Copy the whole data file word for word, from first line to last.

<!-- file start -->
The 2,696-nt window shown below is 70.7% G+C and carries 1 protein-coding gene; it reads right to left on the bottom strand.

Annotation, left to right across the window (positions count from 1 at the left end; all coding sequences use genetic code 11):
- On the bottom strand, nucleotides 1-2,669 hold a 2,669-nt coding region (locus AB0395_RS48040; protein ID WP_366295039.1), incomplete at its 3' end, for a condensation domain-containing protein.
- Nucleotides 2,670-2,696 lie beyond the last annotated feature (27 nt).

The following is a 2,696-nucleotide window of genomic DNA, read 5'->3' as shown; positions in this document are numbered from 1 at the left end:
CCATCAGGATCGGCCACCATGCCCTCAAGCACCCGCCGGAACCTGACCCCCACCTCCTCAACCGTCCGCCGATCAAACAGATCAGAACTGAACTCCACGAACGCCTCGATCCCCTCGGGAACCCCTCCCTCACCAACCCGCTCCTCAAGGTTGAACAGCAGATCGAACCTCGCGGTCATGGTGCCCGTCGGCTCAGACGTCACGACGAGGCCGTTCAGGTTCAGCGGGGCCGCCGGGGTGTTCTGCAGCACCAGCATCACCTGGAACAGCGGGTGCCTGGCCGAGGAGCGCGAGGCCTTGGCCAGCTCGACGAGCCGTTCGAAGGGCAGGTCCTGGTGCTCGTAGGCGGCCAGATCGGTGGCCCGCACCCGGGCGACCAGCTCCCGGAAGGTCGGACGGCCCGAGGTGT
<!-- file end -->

The 2,696-nt window shown below is 70.7% G+C and carries 1 protein-coding gene; it reads right to left on the bottom strand.

Annotation, left to right across the window (positions count from 1 at the left end; all coding sequences use genetic code 11):
- On the bottom strand, nucleotides 1-2,669 hold a 2,669-nt coding region (locus AB0395_RS48040; protein ID WP_366295039.1), incomplete at its 3' end, for a condensation domain-containing protein.
- Nucleotides 2,670-2,696 lie beyond the last annotated feature (27 nt).

The following is a 2,696-nucleotide window of genomic DNA, read 5'->3' as shown; positions in this document are numbered from 1 at the left end:
CCATCAGGATCGGCCACCATGCCCTCAAGCACCCGCCGGAACCTGACCCCCACCTCCTCAACCGTCCGCCGATCAAACAGATCAGAACTGAACTCCACGAACGCCTCGATCCCCTCGGGAACCCCTCCCTCACCAACCCGCTCCTCAAGGTTGAACAGCAGATCGAACCTCGCGGTCATGGTGCCCGTCGGCTCAGACGTCACGACGAGGCCGTTCAGGTTCAGCGGGGCCGCCGGGGTGTTCTGCAGCACCAGCATCACCTGGAACAGCGGGTGCCTGGCCGAGGAGCGCGAGGCCTTGGCCAGCTCGACGAGCCGTTCGAAGGGCAGGTCCTGGTGCTCGTAGGCGGCCAGATCGGTGGCCCGCACCCGGGCGACCAGCTCCCGGAAGGTCGGACGGCCCGAGGTGT